Welcome to KASTEL Security Research Labs
The Competence Center for Applied Security Technology (KASTEL) is a competence center for cyber security initiated by the German Federal Ministry of Education and Research (BMBF).
Following the motto "Comprehensible security in the networked world“, KASTEL addresses the challenges posed by the increasing interconnection of previously isolated systems. Of particular importance are the consequences of digitalization in the area of critical infrastructures, for example in the energy industry, in networked mobility or in industrial production.
KASTEL bundles the competencies in the field of IT security at the research location Karlsruhe. The goal is to develop a comprehensive approach instead of isolated partial solutions. The focus will be on comprehensive security in specific application areas, such as power grids, smart mobility, or intelligent factories.
To ensure this security, new threats must be modeled, security objectives described and new methods developed. This can only be achieved through collaboration between cryptographers, IT security specialists, software engineers, network experts, jurists, economists and social scientists - as is the case here at KASTEL.
KASTEL started in 2011 with a term of four years. After a successful evaluation in 2014, the term was extended by the BMBF, and after another successful scientific evaluation and a strategic assessment by the Helmholtz Association, it was finally decided to permanently fund KASTEL.
The KASTEL Institute of Information Security and Reliability at KIT, part of the KASTEL Security Research Labs, can be found here.
Prof. Melanie Volkamer will talk about human factors in IT security as part of the event “Nichts sehen. Nichts hören. Nichts sagen.” from the Karlsruher IT security initiative (KA-IT-Si) on October 21, 2021. In the talk, Prof. Volkamer will discuss which security awareness measurements should be implemented as part of the IT security in companies. She will further explain, why awareness is an important precondition for an effective IT security concept. Registration is requested by Tuesday, October 19. Participation is free of charge.Further information and registration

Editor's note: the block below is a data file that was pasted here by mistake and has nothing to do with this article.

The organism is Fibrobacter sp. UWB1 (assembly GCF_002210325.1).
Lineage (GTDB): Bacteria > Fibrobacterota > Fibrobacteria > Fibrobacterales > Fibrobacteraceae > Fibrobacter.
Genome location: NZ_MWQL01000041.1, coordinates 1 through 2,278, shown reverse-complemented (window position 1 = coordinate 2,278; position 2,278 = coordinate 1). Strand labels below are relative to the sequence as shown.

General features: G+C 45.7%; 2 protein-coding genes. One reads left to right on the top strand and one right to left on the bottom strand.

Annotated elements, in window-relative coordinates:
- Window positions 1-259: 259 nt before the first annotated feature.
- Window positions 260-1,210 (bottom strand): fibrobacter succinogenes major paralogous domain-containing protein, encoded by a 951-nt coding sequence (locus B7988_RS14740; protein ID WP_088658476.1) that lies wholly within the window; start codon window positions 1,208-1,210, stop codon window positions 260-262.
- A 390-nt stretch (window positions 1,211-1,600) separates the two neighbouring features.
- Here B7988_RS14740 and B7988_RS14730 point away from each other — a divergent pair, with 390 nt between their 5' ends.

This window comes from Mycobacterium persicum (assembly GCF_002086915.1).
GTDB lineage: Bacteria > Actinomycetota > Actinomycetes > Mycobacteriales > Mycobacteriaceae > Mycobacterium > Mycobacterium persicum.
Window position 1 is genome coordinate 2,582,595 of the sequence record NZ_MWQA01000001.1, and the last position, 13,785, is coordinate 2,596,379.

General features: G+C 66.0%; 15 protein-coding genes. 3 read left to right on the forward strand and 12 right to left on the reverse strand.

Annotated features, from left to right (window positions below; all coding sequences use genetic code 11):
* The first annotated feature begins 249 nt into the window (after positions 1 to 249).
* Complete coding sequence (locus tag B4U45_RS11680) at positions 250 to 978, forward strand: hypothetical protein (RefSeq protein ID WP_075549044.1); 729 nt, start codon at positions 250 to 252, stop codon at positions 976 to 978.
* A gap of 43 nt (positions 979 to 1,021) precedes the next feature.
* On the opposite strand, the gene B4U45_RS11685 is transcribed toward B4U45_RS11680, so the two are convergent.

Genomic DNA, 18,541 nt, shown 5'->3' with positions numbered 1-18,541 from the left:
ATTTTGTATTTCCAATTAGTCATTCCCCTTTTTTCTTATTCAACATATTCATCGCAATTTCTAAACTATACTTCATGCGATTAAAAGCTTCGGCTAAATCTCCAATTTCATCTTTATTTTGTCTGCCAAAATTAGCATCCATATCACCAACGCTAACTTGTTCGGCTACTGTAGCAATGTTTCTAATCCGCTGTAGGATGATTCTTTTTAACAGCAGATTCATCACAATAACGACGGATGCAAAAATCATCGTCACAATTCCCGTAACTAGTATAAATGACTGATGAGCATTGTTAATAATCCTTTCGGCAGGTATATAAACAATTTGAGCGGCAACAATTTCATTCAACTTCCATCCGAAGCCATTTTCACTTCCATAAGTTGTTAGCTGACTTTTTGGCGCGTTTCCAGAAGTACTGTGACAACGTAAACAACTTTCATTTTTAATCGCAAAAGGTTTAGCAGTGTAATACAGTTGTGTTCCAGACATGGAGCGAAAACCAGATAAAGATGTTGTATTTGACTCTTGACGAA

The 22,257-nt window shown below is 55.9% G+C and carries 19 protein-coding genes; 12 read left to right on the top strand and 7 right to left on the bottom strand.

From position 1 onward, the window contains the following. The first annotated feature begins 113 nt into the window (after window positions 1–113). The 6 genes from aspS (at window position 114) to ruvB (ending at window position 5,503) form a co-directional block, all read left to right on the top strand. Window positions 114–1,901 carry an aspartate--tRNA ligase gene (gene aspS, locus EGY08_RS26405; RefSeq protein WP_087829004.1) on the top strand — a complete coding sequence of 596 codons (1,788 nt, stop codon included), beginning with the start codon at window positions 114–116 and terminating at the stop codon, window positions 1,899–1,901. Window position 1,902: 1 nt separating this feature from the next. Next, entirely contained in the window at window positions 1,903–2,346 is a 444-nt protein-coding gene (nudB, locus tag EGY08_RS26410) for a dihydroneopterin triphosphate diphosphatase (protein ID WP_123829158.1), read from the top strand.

Second round for the KASTEL Distinguished Lectures Series: On November 12th, Prof. Christopher Kruegel will talk about “Finding vulnerabilities in Embedded Software”. Prof. Kruegel is Professor of Computer Science at UC Santa Barbara. He was also a co-founder of Lastline. In his talk, Prof. Krueger will discuss some of the static and dynamic analysis techniques that he has developed to address the challenges posted by proprietary software, which many of the devices use. The talk will be streamed online and participation is free of charge.More information and registration
At the TLA+ Conference 2021 on September 30, Matthias Grundmann presented a specification of Payment Channels in TLA+ and showed how this specification was used to specify and verify the security properties of Payment Channels. Payment Channels are a technology designed to allow instant and cost effective payments without custody between two or more people who use a cryptocurrency. TLA+ is a formal language for specifying systems used in industry and academia to verify complex distributed and concurrent systems. The TLA+ conference brings together industrial and academic users of the TLA+ specification language and its associated tools.Link to the presentation
At the "3rd Conference on Blockchain Research & Applications for Innovative Networks and Services (BRAINS)", which took place from September 27 to 30, Oliver Stengele from the Decentralized Systems and Network Services (DSN) research group and Sebastian Friebe from the Telematics research group presented a case study on the coupling of smart contract applications that resulted from a collaboration within KASTEL.Link to the presentation
As part of the KIT Science Week "Open Labs", Prof. Wressnegger will give a talk on Friday, October 8, on the security of AI and learning systems. Among other things, the talk will focus on the fact that often only the average performance of AI methods is considered, while worst case scenarios brought about by an attacker, in which AI does not work well, can have dramatic consequences. The talk ties in with the "Poison Ivy" project, in which Prof. Wressnegger and his team are researching data-based backdoors in AI applications and how to prevent them. The "Open Labs" are intended to provide insights into the work of KIT scientists.Further information and registration
The virtual Escape Room of the Lehr-Lern-Labor Informatik Karlsruhe offers children and young people the opportunity to learn about various encryption methods while solving different kinds of puzzles. Participants help the scientist Professor Mysterius find and decode clues in order to regain access to his research results. The Escape Room can be solved independently by 7th graders and up. The Lehr-Lern-Labor Informatik aims to promote computer science skills among students.To the Escape Room